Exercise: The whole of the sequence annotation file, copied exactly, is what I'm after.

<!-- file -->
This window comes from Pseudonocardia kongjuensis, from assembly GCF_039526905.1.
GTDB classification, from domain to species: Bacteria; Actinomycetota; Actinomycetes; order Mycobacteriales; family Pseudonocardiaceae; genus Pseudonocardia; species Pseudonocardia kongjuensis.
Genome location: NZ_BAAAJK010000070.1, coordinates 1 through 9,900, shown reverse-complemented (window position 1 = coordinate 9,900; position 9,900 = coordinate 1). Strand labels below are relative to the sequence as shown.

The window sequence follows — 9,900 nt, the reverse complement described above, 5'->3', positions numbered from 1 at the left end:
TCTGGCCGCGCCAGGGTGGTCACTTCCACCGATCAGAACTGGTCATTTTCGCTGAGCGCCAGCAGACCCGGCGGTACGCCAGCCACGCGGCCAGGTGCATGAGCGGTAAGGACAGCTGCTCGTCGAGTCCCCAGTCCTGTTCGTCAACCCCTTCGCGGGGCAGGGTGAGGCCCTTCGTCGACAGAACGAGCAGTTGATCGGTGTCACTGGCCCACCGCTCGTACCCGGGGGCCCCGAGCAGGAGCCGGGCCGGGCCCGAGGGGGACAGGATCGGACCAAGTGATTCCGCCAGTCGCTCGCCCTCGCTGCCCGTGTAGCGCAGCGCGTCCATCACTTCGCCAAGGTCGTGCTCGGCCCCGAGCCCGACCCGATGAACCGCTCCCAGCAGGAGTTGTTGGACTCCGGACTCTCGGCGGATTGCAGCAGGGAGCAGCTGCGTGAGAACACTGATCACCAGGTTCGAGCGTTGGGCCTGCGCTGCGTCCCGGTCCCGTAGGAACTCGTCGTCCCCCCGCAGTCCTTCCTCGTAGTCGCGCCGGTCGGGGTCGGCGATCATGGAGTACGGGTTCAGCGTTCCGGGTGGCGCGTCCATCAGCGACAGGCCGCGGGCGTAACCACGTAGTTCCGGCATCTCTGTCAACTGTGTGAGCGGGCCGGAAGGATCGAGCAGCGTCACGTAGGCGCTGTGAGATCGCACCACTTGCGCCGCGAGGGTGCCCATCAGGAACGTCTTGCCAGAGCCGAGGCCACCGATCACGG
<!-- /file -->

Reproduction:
This window comes from Pseudonocardia kongjuensis, from assembly GCF_039526905.1.
GTDB classification, from domain to species: Bacteria; Actinomycetota; Actinomycetes; order Mycobacteriales; family Pseudonocardiaceae; genus Pseudonocardia; species Pseudonocardia kongjuensis.
Genome location: NZ_BAAAJK010000070.1, coordinates 1 through 9,900, shown reverse-complemented (window position 1 = coordinate 9,900; position 9,900 = coordinate 1). Strand labels below are relative to the sequence as shown.

The window sequence follows — 9,900 nt, the reverse complement described above, 5'->3', positions numbered from 1 at the left end:
TCTGGCCGCGCCAGGGTGGTCACTTCCACCGATCAGAACTGGTCATTTTCGCTGAGCGCCAGCAGACCCGGCGGTACGCCAGCCACGCGGCCAGGTGCATGAGCGGTAAGGACAGCTGCTCGTCGAGTCCCCAGTCCTGTTCGTCAACCCCTTCGCGGGGCAGGGTGAGGCCCTTCGTCGACAGAACGAGCAGTTGATCGGTGTCACTGGCCCACCGCTCGTACCCGGGGGCCCCGAGCAGGAGCCGGGCCGGGCCCGAGGGGGACAGGATCGGACCAAGTGATTCCGCCAGTCGCTCGCCCTCGCTGCCCGTGTAGCGCAGCGCGTCCATCACTTCGCCAAGGTCGTGCTCGGCCCCGAGCCCGACCCGATGAACCGCTCCCAGCAGGAGTTGTTGGACTCCGGACTCTCGGCGGATTGCAGCAGGGAGCAGCTGCGTGAGAACACTGATCACCAGGTTCGAGCGTTGGGCCTGCGCTGCGTCCCGGTCCCGTAGGAACTCGTCGTCCCCCCGCAGTCCTTCCTCGTAGTCGCGCCGGTCGGGGTCGGCGATCATGGAGTACGGGTTCAGCGTTCCGGGTGGCGCGTCCATCAGCGACAGGCCGCGGGCGTAACCACGTAGTTCCGGCATCTCTGTCAACTGTGTGAGCGGGCCGGAAGGATCGAGCAGCGTCACGTAGGCGCTGTGAGATCGCACCACTTGCGCCGCGAGGGTGCCCATCAGGAACGTCTTGCCAGAGCCGAGGCCACCGATCACGG